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New era of unfair education league tables a step closer

8 August
Immediate Release

New era of unfair education league tables a step closer

The move to publish untested National Standards information through a new website is a step towards unfair league tables and a big step backwards for quality public education.

NZEI Te Riu Roa National President Ian Leckie says this will unfairly create winner and loser schools and it goes completely against the principles of quality public education for all New Zealand children.

“We’re now into the era of naming and shaming schools, teachers, students and their families. It will be especially tough on those schools that have a significant number of students who do not meet the narrow National Standards benchmark. These schools are often in the poorer suburbs and teach the very children the Minister claims to target.”

Mr Leckie says schools around the country are alarmed at the unfairness of publicising ill-conceived and inaccurate league tables based on “ropey” and narrow national standards.

“We’ve been inundated with calls from concerned teachers and members of Boards of Trustees from schools in all deciles.”

Mr Leckie says today’s moves to measure schools and students in this way will not improve educational outcomes and will have a negative effect on the way education is delivered in this country.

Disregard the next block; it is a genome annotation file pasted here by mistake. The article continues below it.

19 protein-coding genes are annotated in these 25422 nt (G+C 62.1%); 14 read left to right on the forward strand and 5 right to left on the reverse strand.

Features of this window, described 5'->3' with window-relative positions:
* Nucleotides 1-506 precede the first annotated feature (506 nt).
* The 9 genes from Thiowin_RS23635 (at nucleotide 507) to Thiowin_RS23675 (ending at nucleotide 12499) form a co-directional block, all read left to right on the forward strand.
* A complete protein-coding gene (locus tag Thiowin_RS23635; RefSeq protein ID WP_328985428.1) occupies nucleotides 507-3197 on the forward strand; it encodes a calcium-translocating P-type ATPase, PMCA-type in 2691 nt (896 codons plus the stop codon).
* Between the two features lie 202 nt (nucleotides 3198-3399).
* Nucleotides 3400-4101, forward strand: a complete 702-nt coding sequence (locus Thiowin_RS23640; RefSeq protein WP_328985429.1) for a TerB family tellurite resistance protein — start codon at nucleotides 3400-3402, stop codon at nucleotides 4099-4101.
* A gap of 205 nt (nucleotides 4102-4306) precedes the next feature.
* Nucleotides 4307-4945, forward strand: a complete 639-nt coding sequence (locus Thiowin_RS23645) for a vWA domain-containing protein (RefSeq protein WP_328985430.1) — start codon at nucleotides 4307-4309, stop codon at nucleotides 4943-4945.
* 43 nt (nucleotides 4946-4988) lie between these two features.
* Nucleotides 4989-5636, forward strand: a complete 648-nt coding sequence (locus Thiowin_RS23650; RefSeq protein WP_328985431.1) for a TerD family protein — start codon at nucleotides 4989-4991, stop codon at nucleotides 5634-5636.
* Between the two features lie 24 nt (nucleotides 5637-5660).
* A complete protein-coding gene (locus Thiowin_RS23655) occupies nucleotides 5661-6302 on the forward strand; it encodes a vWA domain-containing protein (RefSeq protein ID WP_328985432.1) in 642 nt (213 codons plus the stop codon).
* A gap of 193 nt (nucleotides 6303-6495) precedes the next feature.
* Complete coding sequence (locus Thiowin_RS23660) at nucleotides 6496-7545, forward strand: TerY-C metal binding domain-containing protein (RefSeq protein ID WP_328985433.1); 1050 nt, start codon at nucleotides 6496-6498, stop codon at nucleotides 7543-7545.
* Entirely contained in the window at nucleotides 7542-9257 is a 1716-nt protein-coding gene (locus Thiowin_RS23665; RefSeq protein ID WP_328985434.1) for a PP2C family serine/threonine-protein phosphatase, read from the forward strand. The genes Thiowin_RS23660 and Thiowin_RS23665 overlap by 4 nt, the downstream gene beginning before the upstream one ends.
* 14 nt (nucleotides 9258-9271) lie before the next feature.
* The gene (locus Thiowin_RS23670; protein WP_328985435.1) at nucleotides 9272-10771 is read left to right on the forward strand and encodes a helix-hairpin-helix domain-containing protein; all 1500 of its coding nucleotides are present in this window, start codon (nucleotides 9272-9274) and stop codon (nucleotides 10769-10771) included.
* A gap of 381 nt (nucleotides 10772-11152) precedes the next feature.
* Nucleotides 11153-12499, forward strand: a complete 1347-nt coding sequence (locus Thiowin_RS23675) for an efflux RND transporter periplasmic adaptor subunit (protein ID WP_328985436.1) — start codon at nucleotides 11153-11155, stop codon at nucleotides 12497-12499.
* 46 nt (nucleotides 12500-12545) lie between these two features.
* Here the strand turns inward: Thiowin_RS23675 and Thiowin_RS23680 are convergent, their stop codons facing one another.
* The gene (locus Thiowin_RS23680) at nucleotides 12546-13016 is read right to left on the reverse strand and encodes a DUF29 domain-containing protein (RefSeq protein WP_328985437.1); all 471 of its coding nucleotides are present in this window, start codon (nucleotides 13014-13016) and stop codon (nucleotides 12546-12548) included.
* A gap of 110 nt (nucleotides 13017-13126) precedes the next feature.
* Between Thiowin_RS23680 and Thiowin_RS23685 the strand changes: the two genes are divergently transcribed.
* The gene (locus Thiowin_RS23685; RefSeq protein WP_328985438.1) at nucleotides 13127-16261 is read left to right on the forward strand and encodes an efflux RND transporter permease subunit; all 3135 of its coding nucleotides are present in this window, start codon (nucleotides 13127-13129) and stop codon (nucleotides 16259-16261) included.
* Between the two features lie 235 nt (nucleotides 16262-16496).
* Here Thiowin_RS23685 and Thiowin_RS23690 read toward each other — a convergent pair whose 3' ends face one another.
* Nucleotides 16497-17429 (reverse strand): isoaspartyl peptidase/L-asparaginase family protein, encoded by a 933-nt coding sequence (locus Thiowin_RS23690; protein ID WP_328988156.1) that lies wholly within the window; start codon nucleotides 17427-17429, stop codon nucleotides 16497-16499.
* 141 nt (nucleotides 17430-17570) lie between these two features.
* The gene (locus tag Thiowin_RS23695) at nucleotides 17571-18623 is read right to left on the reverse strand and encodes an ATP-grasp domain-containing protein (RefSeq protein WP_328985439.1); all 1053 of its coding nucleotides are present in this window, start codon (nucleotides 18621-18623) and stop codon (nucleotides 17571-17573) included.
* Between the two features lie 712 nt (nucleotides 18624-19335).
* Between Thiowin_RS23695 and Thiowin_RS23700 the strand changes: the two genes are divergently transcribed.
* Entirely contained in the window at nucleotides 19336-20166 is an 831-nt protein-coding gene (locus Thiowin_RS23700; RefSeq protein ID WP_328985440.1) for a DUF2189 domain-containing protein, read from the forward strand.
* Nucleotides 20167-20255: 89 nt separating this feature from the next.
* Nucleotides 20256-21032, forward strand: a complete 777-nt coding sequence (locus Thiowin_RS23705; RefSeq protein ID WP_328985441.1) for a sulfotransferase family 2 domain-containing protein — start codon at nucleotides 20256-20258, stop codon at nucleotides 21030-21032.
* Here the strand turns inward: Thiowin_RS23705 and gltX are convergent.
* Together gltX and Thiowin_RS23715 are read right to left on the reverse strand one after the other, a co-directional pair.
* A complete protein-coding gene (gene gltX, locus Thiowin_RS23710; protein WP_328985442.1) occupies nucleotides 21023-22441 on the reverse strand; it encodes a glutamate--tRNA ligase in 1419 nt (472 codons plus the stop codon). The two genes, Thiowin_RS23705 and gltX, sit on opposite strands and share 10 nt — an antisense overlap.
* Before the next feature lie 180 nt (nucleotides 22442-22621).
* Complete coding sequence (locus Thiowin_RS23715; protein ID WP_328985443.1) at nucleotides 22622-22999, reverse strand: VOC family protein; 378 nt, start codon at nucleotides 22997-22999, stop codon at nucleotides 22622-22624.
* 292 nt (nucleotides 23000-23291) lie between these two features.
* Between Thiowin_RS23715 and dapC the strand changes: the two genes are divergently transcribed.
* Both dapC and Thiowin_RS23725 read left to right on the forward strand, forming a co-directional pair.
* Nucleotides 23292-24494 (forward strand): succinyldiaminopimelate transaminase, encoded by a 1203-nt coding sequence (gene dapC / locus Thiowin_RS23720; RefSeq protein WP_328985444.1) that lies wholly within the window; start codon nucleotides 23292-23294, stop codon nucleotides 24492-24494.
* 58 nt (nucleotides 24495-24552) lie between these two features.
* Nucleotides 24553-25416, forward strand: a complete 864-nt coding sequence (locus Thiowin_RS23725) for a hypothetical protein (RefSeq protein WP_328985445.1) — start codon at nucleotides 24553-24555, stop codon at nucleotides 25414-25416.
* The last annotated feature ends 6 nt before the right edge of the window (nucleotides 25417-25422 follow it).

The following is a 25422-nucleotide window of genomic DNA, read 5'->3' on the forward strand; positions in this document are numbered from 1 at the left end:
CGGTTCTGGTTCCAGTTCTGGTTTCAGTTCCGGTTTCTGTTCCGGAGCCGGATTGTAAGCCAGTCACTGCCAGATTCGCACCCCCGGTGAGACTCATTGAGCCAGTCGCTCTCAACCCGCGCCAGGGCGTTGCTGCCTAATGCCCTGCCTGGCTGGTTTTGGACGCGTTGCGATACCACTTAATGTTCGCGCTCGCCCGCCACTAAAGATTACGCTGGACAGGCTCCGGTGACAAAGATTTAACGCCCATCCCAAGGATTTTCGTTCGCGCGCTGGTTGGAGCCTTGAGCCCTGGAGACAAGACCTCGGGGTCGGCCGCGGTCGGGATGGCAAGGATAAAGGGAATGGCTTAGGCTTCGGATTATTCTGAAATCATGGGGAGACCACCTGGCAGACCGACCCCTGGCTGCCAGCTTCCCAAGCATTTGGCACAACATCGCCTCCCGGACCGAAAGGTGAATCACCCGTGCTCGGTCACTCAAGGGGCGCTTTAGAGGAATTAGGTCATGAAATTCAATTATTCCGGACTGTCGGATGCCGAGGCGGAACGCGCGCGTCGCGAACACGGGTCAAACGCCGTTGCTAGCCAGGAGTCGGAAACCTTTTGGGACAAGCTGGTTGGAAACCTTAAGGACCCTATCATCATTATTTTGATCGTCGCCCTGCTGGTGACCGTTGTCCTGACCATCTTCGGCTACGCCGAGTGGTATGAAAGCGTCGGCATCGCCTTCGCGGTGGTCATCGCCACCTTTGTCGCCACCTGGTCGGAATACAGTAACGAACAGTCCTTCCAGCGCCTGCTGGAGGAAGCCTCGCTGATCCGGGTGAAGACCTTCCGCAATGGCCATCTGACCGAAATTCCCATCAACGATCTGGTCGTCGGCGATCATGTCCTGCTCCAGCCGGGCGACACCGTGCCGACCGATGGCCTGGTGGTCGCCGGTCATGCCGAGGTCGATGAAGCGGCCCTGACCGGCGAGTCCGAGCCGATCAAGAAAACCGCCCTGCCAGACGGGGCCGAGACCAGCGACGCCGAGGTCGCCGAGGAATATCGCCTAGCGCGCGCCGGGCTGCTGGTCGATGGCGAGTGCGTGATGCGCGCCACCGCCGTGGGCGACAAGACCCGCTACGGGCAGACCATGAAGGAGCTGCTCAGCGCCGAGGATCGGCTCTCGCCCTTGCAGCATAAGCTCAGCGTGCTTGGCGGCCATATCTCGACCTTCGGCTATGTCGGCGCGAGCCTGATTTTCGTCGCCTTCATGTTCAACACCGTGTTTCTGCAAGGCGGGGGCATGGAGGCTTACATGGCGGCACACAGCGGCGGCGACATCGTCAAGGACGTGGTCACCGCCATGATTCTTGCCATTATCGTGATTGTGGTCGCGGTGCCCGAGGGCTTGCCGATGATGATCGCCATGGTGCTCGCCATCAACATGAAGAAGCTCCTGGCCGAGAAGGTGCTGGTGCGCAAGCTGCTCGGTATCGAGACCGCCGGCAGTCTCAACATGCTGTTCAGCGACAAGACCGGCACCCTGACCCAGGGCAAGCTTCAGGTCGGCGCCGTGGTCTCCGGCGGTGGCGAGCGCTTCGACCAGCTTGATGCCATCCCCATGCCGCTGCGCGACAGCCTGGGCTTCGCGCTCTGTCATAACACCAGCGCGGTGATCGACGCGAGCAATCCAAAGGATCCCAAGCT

“Schools will now be forced to focus their teaching on a very narrow part of the curriculum in order to compete with other schools rather than focusing on children’s individual learning.”

“Our New Zealand curriculum has helped New Zealand outperform most countries in the world in educational outcomes. Our quality teaching recognizes that children are individuals and learn differently.”

League tables based on National Standards are a crude and simplistic measurement tool that do not provide any real indication of the quality of education in a school and will not improve educational outcomes.

“We urge the Government to look at the education system in countries such as Finland, which outperform us, rather than adopting failed practices from countries which perform below us in educational achievement.”

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